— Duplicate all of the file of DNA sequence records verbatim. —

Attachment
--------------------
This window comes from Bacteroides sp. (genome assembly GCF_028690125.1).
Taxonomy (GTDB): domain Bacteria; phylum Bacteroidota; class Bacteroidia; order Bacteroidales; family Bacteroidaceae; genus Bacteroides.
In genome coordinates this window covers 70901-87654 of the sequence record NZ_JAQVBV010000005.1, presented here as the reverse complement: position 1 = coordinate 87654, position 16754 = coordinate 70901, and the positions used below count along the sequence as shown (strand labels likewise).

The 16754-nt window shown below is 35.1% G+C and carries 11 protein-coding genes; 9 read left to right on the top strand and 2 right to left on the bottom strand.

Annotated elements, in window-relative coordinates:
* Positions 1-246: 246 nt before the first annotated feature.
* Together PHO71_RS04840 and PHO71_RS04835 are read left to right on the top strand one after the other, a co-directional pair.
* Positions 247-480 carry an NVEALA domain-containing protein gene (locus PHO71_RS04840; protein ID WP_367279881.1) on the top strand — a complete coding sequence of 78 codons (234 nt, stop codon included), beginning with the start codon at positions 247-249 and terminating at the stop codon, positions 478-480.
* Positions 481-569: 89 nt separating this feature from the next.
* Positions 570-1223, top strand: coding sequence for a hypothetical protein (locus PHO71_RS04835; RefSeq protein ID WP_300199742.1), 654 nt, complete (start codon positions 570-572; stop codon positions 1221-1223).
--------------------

This window comes from Bacteroides sp. (genome assembly GCF_028690125.1).
Taxonomy (GTDB): domain Bacteria; phylum Bacteroidota; class Bacteroidia; order Bacteroidales; family Bacteroidaceae; genus Bacteroides.
In genome coordinates this window covers 70901-87654 of the sequence record NZ_JAQVBV010000005.1, presented here as the reverse complement: position 1 = coordinate 87654, position 16754 = coordinate 70901, and the positions used below count along the sequence as shown (strand labels likewise).

The 16754-nt window shown below is 35.1% G+C and carries 11 protein-coding genes; 9 read left to right on the top strand and 2 right to left on the bottom strand.

Annotated elements, in window-relative coordinates:
* Positions 1-246: 246 nt before the first annotated feature.
* Together PHO71_RS04840 and PHO71_RS04835 are read left to right on the top strand one after the other, a co-directional pair.
* Positions 247-480 carry an NVEALA domain-containing protein gene (locus PHO71_RS04840; protein ID WP_367279881.1) on the top strand — a complete coding sequence of 78 codons (234 nt, stop codon included), beginning with the start codon at positions 247-249 and terminating at the stop codon, positions 478-480.
* Positions 481-569: 89 nt separating this feature from the next.
* Positions 570-1223, top strand: coding sequence for a hypothetical protein (locus PHO71_RS04835; RefSeq protein ID WP_300199742.1), 654 nt, complete (start codon positions 570-572; stop codon positions 1221-1223).